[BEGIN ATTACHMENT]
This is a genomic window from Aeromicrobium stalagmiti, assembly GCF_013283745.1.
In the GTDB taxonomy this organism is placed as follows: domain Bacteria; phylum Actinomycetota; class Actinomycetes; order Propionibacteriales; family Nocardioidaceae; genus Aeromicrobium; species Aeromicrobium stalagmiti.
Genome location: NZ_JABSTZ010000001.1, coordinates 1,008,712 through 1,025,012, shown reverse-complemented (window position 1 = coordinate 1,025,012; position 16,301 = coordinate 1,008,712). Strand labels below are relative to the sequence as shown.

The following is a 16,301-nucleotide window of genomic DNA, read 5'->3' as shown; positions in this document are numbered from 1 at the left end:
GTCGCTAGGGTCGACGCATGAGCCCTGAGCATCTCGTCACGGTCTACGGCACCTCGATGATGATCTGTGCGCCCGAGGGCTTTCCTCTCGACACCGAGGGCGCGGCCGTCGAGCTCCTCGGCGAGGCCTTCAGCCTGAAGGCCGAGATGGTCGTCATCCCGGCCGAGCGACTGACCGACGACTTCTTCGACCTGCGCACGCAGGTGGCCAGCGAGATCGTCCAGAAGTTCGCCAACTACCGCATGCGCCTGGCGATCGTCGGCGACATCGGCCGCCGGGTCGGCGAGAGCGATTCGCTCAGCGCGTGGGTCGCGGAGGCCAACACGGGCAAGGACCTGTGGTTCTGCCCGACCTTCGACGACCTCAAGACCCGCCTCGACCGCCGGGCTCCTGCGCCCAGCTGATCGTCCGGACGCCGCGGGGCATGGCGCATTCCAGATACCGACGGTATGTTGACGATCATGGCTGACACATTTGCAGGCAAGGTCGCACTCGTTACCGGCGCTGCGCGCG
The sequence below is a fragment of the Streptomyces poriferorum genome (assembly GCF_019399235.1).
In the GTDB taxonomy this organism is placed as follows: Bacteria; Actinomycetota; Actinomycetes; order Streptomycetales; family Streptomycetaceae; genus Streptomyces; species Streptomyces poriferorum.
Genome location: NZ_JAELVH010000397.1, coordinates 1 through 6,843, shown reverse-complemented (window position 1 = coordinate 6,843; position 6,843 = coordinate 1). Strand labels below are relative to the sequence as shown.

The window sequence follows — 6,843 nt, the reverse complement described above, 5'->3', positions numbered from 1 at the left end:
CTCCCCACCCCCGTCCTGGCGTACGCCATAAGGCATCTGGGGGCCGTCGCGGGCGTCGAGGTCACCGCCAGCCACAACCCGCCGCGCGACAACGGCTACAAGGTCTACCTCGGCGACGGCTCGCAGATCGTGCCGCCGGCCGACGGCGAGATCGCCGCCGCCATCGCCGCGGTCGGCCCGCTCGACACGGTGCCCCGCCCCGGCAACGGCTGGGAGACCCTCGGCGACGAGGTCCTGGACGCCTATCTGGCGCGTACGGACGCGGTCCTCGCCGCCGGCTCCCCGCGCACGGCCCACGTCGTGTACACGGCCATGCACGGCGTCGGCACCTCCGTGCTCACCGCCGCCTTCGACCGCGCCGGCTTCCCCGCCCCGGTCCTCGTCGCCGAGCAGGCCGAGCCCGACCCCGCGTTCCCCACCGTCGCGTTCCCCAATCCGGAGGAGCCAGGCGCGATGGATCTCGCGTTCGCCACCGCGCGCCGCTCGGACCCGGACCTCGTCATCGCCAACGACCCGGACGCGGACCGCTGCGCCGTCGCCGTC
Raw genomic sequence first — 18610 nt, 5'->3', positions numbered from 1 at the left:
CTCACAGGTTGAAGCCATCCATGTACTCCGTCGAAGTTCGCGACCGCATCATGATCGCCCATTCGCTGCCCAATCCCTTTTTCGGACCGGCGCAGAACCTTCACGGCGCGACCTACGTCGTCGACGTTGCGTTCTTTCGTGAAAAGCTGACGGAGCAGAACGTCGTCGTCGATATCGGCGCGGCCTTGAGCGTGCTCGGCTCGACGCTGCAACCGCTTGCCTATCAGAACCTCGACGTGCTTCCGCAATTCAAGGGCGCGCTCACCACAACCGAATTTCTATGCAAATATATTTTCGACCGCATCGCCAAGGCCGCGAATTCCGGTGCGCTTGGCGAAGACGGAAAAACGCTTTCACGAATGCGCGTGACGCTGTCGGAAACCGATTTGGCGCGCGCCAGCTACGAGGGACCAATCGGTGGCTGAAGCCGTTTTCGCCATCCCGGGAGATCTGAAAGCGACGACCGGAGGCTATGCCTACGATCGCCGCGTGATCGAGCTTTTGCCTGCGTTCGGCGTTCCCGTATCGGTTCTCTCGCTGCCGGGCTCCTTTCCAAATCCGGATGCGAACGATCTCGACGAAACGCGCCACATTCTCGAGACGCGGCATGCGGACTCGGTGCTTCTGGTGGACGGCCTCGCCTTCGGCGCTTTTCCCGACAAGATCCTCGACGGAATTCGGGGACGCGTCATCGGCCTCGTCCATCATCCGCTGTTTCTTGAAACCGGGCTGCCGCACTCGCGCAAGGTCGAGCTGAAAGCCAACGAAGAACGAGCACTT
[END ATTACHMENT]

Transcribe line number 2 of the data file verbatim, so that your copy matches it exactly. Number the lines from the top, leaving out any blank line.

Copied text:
In the GTDB taxonomy this organism is placed as follows: domain Bacteria; phylum Actinomycetota; class Actinomycetes; order Propionibacteriales; family Nocardioidaceae; genus Aeromicrobium; species Aeromicrobium stalagmiti.